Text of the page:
I left work yesterday for the last time until I don't know when. I wasn't mentally prepared to say goodbye to my children (my pupils). My colleagues and I had put on a rather impromptu little celebration as a makeshift farewell, in case this would turn out to be their last day in Year 6, their last day in junior school. As I scribbled goodbye messages onto shirts, I tried my best to give each and every child a message that they might reflect on, a message of hope, assurance and above all one that would always remind them - I believe in them.
I went to bed early last night and woke early this morning (at 6am) because I knew I needed to get words down. These are strange times after all. Schools closed their doors yesterday and so for the foreseeable future I will be at home with my children. We are trying our very best not to constantly feed ourselves news reportings and Coronavirus updates but I believe this will take more discipline than I'd like. Words like 'self isolating', 'social distancing', 'homeschool' and 'sanitiser' have become everyday and dare I say it, almost tedious. I try not to roll my eyes with every new mention whlist simultaneously obliging and doing all that is required of me. I follow the rules, do as I'm told albeit begrudgingly.
On my way home from the closed doors of my workplace, I made my way to the closest shops to see if I could get some essentials to keep the family going over the next couple of weeks, a necessary task since my family and I have not stockpiled. We simply carried out our normal weekly food shop last Sunday and since then, apart from purchasing a nine roll pack of horrendously overpriced quilted, aloe vera toilet roll during the week and a fine bottle of Prosecco for Wednesdays date night, we have not shopped. I was overwhelmed by the empty shelves but managed to find enough things to sustain us, the overarching memory however of people's selfishness remains firmly in my mind. Reasons not to follow social media: those pictures which I've already consumed of individuals with trolleys containing twenty cans of baby formula, footage of a critical care nurse after a long shift pleading with individuals not to stockpile in order that people like her can actually purchase fresh fruit and vegetables to try and stay well for us (society at large) and be able to continue serving the community, that is, if there is not a complete breakdown in what it is to be community - to serve not just oneself but those around us, in particular those that are elderly, sick, vulnerable.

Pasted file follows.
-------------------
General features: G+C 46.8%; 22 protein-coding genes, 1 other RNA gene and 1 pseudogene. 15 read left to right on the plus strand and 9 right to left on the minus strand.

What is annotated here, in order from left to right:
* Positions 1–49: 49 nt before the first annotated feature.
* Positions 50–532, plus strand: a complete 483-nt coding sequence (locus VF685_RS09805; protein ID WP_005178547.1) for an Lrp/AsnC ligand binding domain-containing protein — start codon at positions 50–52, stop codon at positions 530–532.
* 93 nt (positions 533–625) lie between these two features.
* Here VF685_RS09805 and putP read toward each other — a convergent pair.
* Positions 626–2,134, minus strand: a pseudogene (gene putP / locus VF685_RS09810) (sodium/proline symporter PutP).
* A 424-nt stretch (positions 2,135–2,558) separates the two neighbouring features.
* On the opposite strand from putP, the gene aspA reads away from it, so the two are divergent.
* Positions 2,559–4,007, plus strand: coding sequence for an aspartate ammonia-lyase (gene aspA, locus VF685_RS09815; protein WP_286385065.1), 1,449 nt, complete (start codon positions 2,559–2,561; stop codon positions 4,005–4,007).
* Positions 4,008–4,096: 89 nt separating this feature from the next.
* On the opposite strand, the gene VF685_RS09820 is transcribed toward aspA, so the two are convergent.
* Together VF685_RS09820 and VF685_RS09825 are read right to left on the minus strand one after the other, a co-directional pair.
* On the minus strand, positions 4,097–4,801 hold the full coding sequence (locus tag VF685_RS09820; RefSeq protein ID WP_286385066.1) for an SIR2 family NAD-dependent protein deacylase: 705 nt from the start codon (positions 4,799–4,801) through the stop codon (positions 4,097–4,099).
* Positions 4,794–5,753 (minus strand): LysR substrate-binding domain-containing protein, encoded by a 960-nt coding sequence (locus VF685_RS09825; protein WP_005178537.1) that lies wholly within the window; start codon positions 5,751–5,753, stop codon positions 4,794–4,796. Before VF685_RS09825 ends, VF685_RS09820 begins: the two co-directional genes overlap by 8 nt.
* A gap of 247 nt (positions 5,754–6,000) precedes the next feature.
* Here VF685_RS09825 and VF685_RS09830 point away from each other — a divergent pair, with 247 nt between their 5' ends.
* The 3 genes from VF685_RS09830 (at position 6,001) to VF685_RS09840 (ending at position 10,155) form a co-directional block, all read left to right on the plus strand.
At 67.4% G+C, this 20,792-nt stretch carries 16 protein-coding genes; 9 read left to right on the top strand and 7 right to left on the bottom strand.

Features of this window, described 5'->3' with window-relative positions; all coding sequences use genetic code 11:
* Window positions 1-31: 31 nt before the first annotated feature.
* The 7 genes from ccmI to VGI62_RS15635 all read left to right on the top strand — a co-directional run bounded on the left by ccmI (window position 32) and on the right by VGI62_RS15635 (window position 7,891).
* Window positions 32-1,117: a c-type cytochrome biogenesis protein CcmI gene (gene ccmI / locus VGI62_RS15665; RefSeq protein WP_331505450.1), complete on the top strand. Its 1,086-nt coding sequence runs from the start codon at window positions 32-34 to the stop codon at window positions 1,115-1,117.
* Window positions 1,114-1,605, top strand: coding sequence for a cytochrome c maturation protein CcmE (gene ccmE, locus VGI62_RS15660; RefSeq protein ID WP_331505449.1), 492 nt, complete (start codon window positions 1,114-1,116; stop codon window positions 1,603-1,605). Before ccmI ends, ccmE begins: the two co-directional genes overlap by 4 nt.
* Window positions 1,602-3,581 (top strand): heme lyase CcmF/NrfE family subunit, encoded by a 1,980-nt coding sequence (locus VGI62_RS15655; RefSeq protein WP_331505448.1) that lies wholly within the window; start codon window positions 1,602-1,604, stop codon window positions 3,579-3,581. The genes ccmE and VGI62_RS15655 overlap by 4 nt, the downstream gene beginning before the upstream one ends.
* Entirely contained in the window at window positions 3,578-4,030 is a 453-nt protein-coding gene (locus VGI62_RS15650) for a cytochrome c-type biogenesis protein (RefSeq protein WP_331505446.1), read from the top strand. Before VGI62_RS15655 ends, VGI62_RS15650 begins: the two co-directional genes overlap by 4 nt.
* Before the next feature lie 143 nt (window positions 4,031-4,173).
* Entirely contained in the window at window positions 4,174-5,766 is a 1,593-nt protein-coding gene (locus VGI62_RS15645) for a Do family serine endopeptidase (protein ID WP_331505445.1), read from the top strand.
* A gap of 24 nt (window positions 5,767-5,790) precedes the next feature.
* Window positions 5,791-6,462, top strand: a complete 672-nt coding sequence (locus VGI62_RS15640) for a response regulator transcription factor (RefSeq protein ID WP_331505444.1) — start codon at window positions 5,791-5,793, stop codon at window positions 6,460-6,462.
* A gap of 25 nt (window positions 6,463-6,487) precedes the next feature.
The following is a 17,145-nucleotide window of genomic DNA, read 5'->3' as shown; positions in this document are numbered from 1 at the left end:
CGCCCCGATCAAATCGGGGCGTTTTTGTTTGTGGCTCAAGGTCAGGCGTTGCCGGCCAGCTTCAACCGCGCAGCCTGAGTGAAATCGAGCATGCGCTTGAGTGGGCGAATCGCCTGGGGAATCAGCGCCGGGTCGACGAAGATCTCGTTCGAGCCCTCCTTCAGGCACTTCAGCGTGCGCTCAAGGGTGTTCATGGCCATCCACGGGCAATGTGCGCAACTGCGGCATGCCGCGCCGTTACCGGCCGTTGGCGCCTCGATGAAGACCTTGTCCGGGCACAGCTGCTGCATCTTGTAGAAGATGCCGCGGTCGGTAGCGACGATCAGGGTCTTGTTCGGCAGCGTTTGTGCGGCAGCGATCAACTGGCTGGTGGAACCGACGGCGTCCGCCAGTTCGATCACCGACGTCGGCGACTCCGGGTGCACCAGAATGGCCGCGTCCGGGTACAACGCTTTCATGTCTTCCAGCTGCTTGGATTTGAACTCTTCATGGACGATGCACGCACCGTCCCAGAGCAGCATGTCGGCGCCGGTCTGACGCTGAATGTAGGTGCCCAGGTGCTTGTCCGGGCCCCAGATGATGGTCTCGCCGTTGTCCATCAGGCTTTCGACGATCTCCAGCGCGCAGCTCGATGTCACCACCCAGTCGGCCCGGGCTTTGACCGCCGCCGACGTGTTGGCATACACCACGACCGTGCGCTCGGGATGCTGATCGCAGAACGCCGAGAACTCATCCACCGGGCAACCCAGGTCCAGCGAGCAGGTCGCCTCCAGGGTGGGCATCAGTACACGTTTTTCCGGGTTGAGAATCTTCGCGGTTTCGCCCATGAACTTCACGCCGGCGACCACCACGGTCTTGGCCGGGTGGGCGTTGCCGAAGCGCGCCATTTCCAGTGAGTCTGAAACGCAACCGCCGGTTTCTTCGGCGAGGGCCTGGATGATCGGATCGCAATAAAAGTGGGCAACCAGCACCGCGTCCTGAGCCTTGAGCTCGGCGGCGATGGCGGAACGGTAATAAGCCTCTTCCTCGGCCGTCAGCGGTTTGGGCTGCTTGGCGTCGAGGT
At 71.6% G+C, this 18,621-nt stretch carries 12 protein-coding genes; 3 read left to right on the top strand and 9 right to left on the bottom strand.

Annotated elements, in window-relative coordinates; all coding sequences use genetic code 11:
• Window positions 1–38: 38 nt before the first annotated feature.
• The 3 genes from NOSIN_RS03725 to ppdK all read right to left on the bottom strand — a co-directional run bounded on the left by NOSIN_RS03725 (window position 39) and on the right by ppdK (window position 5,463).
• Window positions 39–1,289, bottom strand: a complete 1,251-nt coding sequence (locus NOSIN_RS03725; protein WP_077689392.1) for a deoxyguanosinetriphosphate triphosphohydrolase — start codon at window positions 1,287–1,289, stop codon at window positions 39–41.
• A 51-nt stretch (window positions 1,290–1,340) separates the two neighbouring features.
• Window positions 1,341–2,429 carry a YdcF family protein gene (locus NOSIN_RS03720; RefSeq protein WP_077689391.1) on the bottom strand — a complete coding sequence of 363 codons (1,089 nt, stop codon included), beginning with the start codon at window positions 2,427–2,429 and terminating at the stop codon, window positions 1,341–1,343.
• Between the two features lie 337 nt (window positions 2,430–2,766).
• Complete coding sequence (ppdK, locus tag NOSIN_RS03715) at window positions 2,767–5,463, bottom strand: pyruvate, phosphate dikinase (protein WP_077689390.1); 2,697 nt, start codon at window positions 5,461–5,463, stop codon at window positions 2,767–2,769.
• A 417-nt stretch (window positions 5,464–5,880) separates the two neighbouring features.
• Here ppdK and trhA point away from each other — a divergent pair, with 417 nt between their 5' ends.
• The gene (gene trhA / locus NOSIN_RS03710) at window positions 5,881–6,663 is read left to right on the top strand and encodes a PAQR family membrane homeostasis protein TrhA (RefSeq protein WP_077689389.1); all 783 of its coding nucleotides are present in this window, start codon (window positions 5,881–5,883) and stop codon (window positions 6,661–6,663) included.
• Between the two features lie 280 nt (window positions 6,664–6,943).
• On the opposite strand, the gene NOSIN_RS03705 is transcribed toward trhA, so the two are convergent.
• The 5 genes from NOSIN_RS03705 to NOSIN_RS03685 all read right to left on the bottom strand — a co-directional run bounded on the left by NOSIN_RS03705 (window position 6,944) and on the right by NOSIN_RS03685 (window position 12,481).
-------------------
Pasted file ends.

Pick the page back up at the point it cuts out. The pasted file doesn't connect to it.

Individuals and families will, in the coming weeks be spending hours and hours cooped up with loved ones, of course there will be bonuses but I won't lie, this does fill me with some trepidation. I like time alone. I like alone time. I like time alone with my husband, just him and I. I enjoy spending time with my children individually, I love missing them and the feeling of looking forward to seeing them. We will have to be creative and patient and in our small house, we will have to find the few nooks to isolate from each other in order to remain sane. Headphones will be our friends. Books will be our escape. Primal screaming will be our daily exercise and solace, I suspect.